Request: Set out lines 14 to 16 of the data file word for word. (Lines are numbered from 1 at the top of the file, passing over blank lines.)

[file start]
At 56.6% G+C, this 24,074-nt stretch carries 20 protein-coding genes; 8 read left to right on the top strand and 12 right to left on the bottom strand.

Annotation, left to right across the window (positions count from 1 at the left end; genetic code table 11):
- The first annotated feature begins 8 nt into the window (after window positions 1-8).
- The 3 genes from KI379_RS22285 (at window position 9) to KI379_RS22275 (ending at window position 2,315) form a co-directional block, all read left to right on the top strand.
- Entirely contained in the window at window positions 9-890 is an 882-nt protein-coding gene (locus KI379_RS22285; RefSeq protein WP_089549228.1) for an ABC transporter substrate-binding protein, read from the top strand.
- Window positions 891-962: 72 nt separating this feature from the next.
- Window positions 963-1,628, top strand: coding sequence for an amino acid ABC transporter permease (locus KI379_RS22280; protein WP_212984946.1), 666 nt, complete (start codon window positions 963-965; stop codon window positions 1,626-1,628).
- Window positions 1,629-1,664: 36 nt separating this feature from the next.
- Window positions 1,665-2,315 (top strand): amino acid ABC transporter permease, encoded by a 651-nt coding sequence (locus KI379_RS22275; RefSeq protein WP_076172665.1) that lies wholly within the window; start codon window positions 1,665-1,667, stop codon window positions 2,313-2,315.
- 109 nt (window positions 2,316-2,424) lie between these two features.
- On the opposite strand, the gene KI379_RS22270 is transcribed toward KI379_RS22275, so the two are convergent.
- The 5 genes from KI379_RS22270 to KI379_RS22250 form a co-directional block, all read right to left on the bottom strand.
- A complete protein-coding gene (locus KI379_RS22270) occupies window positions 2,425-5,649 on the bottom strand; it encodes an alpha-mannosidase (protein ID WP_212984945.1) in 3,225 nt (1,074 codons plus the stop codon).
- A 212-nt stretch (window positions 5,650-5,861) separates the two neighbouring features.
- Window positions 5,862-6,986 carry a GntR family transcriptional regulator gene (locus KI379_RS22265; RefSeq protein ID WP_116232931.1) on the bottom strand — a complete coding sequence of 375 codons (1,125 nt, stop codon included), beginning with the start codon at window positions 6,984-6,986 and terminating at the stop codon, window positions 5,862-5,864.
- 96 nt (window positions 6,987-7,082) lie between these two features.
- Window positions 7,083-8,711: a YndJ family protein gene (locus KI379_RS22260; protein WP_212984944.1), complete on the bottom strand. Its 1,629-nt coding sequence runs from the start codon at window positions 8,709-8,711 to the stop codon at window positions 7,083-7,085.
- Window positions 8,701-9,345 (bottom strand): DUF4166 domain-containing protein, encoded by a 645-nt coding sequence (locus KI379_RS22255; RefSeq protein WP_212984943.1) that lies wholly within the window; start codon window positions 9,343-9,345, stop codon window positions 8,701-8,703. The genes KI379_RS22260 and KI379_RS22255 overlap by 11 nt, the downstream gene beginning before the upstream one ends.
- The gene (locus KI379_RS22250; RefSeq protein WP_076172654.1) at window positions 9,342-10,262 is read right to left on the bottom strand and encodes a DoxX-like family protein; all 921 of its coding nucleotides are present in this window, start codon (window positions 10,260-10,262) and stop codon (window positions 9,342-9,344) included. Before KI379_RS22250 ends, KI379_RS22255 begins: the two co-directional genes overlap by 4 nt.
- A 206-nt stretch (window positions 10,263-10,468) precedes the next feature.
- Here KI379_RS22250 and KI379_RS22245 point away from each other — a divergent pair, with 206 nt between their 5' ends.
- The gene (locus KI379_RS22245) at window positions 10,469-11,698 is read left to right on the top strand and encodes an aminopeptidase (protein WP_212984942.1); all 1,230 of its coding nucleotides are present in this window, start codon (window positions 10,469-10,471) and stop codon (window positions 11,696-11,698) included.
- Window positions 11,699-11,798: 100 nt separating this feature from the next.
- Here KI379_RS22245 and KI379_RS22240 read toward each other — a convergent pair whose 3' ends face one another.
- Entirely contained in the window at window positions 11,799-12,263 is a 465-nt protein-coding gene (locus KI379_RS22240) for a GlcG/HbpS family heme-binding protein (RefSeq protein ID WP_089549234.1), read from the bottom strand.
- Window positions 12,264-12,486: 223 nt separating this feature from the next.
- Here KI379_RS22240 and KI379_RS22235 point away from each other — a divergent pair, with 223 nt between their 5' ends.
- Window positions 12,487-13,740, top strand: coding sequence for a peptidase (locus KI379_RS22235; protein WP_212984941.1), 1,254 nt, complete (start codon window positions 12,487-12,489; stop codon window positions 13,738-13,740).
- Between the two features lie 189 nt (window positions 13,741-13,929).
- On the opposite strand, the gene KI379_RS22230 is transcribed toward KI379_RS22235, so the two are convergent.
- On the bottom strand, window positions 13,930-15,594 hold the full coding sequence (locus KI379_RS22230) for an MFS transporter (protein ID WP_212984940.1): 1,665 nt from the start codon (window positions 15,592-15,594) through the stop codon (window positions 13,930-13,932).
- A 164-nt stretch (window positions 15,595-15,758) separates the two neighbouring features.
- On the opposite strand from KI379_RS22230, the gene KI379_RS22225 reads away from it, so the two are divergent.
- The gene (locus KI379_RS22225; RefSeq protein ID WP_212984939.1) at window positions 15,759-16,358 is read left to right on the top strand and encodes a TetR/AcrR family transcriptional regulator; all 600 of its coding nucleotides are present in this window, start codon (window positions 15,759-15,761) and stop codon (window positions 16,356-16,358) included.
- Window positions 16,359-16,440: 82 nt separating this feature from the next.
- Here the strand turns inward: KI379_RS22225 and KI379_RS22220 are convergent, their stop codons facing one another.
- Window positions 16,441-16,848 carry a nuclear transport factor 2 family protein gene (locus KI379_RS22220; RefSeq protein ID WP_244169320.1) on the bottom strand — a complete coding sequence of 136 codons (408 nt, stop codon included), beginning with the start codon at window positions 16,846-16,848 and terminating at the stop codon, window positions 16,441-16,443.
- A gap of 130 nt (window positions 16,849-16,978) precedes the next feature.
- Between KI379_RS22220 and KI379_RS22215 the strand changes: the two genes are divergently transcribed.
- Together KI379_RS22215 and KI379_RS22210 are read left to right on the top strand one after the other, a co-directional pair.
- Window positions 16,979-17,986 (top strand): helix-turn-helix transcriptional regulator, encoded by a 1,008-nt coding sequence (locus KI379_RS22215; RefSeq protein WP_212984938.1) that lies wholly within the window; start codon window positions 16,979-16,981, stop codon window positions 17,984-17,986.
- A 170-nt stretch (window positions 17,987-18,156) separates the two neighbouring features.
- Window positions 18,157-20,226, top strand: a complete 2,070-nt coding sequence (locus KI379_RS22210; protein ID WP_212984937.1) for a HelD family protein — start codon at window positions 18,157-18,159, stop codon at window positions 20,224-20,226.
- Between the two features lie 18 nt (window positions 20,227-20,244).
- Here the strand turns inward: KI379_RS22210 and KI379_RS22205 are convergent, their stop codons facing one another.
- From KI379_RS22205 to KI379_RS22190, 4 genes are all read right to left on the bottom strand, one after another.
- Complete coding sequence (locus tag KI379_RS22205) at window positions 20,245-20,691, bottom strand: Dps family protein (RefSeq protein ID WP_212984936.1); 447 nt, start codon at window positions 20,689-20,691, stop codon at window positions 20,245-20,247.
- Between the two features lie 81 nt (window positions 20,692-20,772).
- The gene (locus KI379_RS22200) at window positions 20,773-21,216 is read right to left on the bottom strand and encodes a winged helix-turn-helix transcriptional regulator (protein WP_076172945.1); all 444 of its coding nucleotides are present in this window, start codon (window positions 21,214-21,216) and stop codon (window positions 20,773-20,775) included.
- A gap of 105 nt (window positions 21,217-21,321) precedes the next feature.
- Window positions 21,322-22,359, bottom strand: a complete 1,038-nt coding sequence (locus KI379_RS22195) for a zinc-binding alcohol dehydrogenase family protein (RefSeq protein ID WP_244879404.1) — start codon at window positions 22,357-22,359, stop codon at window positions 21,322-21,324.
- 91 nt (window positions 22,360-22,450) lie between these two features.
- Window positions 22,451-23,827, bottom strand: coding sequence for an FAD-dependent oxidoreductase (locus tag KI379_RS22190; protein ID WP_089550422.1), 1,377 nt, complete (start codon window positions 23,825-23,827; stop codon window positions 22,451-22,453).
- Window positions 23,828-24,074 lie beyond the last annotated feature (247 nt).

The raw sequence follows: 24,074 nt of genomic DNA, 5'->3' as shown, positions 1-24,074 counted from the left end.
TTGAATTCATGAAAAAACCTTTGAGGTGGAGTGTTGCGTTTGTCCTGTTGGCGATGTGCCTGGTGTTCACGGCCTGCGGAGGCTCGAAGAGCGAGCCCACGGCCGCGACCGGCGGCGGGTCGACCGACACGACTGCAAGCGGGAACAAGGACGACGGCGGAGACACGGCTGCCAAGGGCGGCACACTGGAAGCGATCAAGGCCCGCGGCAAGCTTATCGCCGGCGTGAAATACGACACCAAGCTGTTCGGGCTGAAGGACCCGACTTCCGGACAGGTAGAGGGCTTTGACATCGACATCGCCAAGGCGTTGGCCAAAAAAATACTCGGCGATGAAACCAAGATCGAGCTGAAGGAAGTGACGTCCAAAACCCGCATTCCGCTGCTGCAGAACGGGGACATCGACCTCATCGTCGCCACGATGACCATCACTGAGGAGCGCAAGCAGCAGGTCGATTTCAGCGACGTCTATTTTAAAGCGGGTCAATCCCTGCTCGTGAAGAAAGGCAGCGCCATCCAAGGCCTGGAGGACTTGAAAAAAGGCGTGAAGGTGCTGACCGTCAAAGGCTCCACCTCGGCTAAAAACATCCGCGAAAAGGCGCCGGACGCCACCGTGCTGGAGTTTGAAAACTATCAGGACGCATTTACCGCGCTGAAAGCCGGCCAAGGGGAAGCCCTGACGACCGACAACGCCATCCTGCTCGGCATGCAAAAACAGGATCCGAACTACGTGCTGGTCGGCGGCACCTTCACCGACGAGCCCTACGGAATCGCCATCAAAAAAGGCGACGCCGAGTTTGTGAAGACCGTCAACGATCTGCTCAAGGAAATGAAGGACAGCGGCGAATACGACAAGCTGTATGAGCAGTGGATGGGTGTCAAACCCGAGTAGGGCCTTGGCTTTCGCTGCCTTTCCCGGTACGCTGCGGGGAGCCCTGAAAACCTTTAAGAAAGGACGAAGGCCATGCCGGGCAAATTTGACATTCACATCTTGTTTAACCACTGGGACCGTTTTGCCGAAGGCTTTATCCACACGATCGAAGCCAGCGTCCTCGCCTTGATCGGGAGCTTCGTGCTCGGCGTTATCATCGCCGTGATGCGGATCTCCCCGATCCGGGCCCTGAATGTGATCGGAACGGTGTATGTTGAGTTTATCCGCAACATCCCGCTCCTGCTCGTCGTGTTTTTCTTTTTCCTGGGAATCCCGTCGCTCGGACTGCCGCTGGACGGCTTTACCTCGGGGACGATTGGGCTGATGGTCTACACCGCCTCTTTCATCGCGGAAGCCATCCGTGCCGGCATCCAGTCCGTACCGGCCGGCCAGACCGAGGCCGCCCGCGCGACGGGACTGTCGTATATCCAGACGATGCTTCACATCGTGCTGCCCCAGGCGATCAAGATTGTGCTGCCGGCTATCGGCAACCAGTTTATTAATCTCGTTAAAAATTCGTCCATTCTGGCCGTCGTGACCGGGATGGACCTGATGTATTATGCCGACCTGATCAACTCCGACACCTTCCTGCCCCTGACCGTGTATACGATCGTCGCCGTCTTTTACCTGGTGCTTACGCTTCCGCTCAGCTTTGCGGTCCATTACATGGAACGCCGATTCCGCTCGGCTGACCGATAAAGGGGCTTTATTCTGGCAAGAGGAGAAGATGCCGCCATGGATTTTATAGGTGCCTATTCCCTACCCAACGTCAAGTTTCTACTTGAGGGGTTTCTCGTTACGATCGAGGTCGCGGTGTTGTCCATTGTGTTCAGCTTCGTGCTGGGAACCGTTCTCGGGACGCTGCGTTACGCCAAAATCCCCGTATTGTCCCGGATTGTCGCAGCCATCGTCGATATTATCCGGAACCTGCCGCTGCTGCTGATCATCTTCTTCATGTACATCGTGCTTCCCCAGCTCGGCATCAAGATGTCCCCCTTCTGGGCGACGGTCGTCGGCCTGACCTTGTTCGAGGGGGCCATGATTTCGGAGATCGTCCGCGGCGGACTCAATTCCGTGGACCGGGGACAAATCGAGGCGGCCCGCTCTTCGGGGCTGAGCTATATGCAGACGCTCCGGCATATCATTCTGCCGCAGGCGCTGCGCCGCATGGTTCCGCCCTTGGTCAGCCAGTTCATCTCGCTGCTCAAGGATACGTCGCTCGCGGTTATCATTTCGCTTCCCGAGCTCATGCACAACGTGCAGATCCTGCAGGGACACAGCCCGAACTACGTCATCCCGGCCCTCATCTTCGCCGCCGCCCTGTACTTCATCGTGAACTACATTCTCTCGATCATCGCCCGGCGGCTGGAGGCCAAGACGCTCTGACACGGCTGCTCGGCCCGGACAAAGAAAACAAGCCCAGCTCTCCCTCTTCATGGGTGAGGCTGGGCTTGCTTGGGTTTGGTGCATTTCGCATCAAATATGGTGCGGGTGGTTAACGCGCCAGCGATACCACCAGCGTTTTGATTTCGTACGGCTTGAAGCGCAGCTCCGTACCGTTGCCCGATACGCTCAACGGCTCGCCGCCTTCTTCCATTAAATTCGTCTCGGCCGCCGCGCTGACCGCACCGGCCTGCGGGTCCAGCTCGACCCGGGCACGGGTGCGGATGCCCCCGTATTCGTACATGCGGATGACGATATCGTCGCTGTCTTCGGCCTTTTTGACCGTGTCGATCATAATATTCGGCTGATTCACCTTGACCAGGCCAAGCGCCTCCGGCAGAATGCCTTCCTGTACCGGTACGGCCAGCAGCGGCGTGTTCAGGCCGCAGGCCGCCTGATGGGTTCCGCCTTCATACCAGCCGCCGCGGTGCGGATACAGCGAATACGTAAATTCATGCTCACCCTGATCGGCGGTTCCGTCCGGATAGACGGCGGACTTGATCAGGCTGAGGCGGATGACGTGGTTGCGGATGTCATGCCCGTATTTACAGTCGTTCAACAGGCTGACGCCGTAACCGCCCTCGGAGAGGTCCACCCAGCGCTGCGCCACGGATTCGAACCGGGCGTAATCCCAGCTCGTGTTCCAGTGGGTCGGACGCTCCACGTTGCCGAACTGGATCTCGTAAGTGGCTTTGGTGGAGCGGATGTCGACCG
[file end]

- A 212-nt stretch (window positions 5,650-5,861) separates the two neighbouring features.
- Window positions 5,862-6,986 carry a GntR family transcriptional regulator gene (locus KI379_RS22265; RefSeq protein ID WP_116232931.1) on the bottom strand — a complete coding sequence of 375 codons (1,125 nt, stop codon included), beginning with the start codon at window positions 6,984-6,986 and terminating at the stop codon, window positions 5,862-5,864.
- 96 nt (window positions 6,987-7,082) lie between these two features.